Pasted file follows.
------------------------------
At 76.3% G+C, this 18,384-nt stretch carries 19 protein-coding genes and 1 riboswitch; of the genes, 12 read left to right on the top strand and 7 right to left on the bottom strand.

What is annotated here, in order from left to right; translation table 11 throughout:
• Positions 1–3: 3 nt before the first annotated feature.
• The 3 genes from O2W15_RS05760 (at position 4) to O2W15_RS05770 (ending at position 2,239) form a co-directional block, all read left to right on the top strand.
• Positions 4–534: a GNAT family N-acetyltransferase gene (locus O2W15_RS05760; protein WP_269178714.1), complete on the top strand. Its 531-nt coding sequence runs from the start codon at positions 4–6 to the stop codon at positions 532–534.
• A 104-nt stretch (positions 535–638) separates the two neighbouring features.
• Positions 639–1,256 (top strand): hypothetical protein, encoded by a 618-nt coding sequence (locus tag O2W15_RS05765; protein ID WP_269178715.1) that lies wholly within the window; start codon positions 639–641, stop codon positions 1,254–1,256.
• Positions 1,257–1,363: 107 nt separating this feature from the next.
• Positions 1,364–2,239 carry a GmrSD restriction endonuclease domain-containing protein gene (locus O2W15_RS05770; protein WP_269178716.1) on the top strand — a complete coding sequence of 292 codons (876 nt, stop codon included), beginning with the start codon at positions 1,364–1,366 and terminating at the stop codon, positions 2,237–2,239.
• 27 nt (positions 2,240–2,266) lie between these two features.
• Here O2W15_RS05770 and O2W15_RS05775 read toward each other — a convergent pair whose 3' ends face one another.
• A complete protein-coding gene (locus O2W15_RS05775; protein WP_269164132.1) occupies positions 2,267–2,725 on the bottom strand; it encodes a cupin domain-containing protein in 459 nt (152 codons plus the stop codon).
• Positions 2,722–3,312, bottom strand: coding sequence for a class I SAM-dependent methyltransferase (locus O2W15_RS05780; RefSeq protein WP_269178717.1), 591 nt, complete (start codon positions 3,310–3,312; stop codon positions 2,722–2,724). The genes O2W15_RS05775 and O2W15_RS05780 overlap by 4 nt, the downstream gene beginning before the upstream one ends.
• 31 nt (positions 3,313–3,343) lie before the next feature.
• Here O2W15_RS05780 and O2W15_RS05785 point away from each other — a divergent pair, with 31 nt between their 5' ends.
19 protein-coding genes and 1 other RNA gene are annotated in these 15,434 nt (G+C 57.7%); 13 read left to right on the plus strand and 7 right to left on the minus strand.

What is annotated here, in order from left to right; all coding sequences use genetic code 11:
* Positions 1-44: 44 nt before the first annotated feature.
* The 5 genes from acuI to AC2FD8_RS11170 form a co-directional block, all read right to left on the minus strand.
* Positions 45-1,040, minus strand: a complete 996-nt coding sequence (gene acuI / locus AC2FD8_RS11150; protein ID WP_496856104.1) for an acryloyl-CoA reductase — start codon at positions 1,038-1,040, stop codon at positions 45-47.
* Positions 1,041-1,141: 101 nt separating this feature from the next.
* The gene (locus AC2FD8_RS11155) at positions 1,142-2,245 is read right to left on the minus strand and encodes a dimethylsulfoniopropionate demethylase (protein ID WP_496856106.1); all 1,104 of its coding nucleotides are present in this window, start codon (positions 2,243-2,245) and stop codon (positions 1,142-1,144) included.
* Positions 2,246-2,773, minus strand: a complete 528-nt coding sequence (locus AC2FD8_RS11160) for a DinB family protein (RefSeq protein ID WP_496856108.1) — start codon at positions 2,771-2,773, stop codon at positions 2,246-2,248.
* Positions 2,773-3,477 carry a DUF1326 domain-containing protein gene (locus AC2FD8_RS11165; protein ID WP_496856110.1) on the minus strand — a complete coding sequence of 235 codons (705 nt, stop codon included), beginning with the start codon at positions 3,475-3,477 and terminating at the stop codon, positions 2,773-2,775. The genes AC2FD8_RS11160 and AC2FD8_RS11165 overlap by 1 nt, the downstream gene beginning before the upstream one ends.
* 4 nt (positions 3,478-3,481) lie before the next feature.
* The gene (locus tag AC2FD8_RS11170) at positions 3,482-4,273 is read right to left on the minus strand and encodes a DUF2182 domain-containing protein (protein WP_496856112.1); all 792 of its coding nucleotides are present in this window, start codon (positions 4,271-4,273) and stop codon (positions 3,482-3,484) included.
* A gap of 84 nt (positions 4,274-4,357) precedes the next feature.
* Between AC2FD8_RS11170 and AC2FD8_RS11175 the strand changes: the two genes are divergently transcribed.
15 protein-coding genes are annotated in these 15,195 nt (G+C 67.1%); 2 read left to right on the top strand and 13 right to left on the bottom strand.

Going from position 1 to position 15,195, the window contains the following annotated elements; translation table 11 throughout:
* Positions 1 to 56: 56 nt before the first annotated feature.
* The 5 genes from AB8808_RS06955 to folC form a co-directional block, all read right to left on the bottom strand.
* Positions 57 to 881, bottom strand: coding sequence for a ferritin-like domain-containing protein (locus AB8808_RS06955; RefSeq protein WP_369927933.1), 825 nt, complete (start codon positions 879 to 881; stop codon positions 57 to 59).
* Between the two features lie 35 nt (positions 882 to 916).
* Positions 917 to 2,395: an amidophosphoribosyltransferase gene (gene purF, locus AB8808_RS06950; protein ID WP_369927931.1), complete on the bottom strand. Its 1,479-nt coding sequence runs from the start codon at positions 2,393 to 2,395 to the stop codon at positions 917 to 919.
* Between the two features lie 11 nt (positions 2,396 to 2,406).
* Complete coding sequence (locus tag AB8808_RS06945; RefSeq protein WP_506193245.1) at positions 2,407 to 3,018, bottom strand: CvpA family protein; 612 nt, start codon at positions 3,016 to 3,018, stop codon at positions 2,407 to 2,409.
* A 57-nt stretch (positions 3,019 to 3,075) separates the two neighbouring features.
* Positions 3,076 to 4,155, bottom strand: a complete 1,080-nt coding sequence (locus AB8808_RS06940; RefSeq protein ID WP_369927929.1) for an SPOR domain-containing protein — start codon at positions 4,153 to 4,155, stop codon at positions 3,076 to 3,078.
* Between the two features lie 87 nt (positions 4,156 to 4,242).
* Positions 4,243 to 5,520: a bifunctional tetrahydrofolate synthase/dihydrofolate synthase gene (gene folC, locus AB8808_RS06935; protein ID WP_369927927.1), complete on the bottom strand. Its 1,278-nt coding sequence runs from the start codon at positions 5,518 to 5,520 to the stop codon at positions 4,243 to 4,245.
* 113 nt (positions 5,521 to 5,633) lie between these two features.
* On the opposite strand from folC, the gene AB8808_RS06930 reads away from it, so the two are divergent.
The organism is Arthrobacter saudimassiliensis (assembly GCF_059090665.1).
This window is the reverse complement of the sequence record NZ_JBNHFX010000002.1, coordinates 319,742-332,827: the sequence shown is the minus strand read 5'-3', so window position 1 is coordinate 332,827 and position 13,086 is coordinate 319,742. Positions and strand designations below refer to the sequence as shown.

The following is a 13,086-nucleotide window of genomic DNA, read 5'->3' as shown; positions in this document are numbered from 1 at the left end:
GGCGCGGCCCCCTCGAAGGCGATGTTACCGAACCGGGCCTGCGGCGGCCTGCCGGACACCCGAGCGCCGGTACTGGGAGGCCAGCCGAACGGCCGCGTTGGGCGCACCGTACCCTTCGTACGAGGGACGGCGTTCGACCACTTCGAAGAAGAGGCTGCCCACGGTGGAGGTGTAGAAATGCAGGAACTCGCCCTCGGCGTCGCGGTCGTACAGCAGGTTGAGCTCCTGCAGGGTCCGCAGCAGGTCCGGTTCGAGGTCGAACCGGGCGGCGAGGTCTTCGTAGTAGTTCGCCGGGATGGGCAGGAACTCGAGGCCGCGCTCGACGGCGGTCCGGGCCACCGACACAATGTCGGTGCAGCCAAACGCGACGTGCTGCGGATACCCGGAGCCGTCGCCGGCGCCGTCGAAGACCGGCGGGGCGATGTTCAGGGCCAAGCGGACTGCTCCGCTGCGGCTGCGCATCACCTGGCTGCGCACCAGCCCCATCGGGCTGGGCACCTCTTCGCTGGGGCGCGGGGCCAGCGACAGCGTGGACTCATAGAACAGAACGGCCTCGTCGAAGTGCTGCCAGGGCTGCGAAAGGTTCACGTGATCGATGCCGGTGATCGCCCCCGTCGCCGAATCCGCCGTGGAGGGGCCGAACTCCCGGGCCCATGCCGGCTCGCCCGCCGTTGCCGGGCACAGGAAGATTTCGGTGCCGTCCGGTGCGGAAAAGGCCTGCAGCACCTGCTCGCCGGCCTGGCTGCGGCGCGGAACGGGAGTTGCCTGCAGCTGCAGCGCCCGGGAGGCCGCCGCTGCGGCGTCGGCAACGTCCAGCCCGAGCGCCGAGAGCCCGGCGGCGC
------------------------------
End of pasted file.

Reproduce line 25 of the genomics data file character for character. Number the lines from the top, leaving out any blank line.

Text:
* 4 nt (positions 3,478-3,481) lie before the next feature.